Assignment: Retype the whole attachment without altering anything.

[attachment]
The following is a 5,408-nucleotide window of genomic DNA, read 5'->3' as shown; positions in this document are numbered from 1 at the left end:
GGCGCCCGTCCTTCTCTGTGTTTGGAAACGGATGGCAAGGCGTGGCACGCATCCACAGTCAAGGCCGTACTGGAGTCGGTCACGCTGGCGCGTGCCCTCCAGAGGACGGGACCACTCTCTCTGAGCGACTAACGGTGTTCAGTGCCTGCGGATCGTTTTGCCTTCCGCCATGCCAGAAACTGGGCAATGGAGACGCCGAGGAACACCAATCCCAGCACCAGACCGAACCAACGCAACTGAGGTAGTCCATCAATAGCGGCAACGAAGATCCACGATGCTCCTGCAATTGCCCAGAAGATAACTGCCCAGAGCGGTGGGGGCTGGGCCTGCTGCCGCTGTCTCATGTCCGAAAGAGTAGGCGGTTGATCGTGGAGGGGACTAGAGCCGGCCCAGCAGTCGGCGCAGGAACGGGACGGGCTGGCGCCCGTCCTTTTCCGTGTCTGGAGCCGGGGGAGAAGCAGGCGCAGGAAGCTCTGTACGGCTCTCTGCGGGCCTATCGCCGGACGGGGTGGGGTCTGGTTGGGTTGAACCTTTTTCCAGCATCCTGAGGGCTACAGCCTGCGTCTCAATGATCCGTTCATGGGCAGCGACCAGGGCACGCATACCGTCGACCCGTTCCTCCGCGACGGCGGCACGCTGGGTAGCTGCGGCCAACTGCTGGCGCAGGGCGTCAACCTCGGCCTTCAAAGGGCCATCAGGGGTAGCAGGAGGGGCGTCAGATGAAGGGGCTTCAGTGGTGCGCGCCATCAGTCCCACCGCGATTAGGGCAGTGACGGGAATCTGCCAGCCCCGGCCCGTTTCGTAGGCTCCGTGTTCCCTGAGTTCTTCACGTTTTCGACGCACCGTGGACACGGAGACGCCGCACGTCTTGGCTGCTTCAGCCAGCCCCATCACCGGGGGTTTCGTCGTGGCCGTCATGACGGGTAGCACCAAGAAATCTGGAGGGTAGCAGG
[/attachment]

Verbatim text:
The following is a 5,408-nucleotide window of genomic DNA, read 5'->3' as shown; positions in this document are numbered from 1 at the left end:
GGCGCCCGTCCTTCTCTGTGTTTGGAAACGGATGGCAAGGCGTGGCACGCATCCACAGTCAAGGCCGTACTGGAGTCGGTCACGCTGGCGCGTGCCCTCCAGAGGACGGGACCACTCTCTCTGAGCGACTAACGGTGTTCAGTGCCTGCGGATCGTTTTGCCTTCCGCCATGCCAGAAACTGGGCAATGGAGACGCCGAGGAACACCAATCCCAGCACCAGACCGAACCAACGCAACTGAGGTAGTCCATCAATAGCGGCAACGAAGATCCACGATGCTCCTGCAATTGCCCAGAAGATAACTGCCCAGAGCGGTGGGGGCTGGGCCTGCTGCCGCTGTCTCATGTCCGAAAGAGTAGGCGGTTGATCGTGGAGGGGACTAGAGCCGGCCCAGCAGTCGGCGCAGGAACGGGACGGGCTGGCGCCCGTCCTTTTCCGTGTCTGGAGCCGGGGGAGAAGCAGGCGCAGGAAGCTCTGTACGGCTCTCTGCGGGCCTATCGCCGGACGGGGTGGGGTCTGGTTGGGTTGAACCTTTTTCCAGCATCCTGAGGGCTACAGCCTGCGTCTCAATGATCCGTTCATGGGCAGCGACCAGGGCACGCATACCGTCGACCCGTTCCTCCGCGACGGCGGCACGCTGGGTAGCTGCGGCCAACTGCTGGCGCAGGGCGTCAACCTCGGCCTTCAAAGGGCCATCAGGGGTAGCAGGAGGGGCGTCAGATGAAGGGGCTTCAGTGGTGCGCGCCATCAGTCCCACCGCGATTAGGGCAGTGACGGGAATCTGCCAGCCCCGGCCCGTTTCGTAGGCTCCGTGTTCCCTGAGTTCTTCACGTTTTCGACGCACCGTGGACACGGAGACGCCGCACGTCTTGGCTGCTTCAGCCAGCCCCATCACCGGGGGTTTCGTCGTGGCCGTCATGACGGGTAGCACCAAGAAATCTGGAGGGTAGCAGG